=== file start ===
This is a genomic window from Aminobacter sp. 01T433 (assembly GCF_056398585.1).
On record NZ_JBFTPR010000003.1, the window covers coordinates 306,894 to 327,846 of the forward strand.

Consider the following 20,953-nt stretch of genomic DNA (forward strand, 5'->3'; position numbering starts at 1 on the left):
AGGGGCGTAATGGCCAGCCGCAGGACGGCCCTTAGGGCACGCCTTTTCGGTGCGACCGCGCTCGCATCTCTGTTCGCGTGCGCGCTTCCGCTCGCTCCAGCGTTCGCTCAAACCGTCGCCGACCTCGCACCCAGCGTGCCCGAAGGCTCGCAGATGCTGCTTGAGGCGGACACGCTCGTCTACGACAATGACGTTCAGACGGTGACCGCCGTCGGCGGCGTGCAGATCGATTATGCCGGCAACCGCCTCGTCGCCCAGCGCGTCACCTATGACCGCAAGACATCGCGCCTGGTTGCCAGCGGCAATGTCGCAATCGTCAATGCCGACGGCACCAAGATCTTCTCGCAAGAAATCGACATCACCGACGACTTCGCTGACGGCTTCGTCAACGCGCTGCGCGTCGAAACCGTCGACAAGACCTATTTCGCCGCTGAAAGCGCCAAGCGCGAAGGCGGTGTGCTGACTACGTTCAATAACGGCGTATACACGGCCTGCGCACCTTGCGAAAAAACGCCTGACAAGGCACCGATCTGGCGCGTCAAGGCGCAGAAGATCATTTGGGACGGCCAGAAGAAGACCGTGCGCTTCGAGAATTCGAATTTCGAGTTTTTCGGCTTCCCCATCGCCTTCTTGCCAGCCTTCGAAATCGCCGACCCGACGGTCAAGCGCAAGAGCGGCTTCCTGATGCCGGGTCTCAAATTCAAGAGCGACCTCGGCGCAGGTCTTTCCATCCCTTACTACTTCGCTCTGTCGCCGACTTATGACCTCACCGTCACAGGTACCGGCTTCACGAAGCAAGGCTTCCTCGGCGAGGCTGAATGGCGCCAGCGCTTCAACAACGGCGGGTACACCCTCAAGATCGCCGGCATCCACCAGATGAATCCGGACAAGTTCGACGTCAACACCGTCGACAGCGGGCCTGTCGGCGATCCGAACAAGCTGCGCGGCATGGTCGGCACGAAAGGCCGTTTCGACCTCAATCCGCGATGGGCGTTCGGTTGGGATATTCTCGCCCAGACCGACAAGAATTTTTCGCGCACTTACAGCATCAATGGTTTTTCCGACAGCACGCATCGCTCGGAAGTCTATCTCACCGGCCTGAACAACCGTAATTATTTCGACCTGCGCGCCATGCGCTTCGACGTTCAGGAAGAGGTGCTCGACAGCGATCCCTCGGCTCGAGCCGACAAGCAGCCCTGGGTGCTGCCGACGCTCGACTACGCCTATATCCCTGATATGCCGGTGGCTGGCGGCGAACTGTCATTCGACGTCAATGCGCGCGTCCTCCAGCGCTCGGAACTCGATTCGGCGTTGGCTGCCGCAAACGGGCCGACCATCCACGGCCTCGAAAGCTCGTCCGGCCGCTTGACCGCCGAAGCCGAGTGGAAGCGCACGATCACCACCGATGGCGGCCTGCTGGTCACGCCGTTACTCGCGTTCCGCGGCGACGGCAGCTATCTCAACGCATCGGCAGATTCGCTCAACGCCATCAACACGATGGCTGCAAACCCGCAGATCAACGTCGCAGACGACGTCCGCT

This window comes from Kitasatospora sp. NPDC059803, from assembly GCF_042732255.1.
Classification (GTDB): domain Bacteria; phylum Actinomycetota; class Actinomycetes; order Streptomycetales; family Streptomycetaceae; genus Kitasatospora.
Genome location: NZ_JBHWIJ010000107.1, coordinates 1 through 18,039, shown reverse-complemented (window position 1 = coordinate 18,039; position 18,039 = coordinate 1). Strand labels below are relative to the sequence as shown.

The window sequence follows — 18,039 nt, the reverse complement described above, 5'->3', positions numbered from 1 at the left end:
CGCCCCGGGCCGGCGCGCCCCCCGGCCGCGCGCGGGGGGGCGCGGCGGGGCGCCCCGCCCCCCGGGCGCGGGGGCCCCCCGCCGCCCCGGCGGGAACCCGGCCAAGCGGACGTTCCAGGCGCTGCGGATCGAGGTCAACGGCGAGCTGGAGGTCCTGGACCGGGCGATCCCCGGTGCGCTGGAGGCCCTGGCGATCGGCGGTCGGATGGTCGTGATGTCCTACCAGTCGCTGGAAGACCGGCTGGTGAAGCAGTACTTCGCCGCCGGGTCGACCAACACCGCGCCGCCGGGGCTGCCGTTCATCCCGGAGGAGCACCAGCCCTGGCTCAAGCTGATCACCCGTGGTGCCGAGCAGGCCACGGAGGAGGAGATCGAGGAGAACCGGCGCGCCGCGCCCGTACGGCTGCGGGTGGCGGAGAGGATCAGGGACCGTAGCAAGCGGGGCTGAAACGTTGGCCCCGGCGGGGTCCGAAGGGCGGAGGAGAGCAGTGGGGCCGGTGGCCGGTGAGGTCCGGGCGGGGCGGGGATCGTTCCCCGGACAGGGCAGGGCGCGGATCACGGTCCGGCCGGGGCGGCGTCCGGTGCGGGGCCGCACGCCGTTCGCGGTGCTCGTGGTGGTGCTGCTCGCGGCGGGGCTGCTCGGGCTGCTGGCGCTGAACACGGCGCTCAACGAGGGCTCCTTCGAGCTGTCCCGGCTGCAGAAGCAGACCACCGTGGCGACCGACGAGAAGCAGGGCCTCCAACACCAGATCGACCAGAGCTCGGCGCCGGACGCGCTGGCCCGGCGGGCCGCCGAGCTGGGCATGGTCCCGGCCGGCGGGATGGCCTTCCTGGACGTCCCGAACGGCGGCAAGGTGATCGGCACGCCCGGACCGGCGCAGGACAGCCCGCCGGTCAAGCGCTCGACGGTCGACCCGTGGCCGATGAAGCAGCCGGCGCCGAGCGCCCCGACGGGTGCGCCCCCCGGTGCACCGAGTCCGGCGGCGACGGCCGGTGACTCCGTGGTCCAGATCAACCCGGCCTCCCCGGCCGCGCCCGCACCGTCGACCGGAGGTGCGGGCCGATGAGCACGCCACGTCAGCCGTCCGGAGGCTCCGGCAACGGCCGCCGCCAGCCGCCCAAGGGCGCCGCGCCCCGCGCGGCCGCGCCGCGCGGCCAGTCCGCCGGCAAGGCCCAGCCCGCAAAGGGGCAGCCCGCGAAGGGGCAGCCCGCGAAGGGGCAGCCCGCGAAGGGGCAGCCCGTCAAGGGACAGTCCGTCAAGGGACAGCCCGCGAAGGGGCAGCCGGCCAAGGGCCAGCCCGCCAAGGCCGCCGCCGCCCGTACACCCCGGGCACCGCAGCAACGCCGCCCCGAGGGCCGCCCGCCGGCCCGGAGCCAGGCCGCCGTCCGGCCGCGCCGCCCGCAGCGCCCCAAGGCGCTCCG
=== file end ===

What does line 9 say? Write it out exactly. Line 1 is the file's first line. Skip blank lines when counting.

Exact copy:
CGCCCCGGGCCGGCGCGCCCCCCGGCCGCGCGCGGGGGGGCGCGGCGGGGCGCCCCGCCCCCCGGGCGCGGGGGCCCCCCGCCGCCCCGGCGGGAACCCGGCCAAGCGGACGTTCCAGGCGCTGCGGATCGAGGTCAACGGCGAGCTGGAGGTCCTGGACCGGGCGATCCCCGGTGCGCTGGAGGCCCTGGCGATCGGCGGTCGGATGGTCGTGATGTCCTACCAGTCGCTGGAAGACCGGCTGGTGAAGCAGTACTTCGCCGCCGGGTCGACCAACACCGCGCCGCCGGGGCTGCCGTTCATCCCGGAGGAGCACCAGCCCTGGCTCAAGCTGATCACCCGTGGTGCCGAGCAGGCCACGGAGGAGGAGATCGAGGAGAACCGGCGCGCCGCGCCCGTACGGCTGCGGGTGGCGGAGAGGATCAGGGACCGTAGCAAGCGGGGCTGAAACGTTGGCCCCGGCGGGGTCCGAAGGGCGGAGGAGAGCAGTGGGGCCGGTGGCCGGTGAGGTCCGGGCGGGGCGGGGATCGTTCCCCGGACAGGGCAGGGCGCGGATCACGGTCCGGCCGGGGCGGCGTCCGGTGCGGGGCCGCACGCCGTTCGCGGTGCTCGTGGTGGTGCTGCTCGCGGCGGGGCTGCTCGGGCTGCTGGCGCTGAACACGGCGCTCAACGAGGGCTCCTTCGAGCTGTCCCGGCTGCAGAAGCAGACCACCGTGGCGACCGACGAGAAGCAGGGCCTCCAACACCAGATCGACCAGAGCTCGGCGCCGGACGCGCTGGCCCGGCGGGCCGCCGAGCTGGGCATGGTCCCGGCCGGCGGGATGGCCTTCCTGGACGTCCCGAACGGCGGCAAGGTGATCGGCACGCCCGGACCGGCGCAGGACAGCCCGCCGGTCAAGCGCTCGACGGTCGACCCGTGGCCGATGAAGCAGCCGGCGCCGAGCGCCCCGACGGGTGCGCCCCCCGGTGCACCGAGTCCGGCGGCGACGGCCGGTGACTCCGTGGTCCAGATCAACCCGGCCTCCCCGGCCGCGCCCGCACCGTCGACCGGAGGTGCGGGCCGATGAGCACGCCACGTCAGCCGTCCGGAGGCTCCGGCAACGGCCGCCGCCAGCCGCCCAAGGGCGCCGCGCCCCGCGCGGCCGCGCCGCGCGGCCAGTCCGCCGGCAAGGCCCAGCCCGCAAAGGGGCAGCCCGCGAAGGGGCAGCCCGCGAAGGGGCAGCCCGCGAAGGGGCAGCCCGTCAAGGGACAGTCCGTCAAGGGACAGCCCGCGAAGGGGCAGCCGGCCAAGGGCCAGCCCGCCAAGGCCGCCGCCGCCCGTACACCCCGGGCACCGCAGCAACGCCGCCCCGAGGGCCGCCCGCCGGCCCGGAGCCAGGCCGCCGTCCGGCCGCGCCGCCCGCAGCGCCCCAAGGCGCTCCG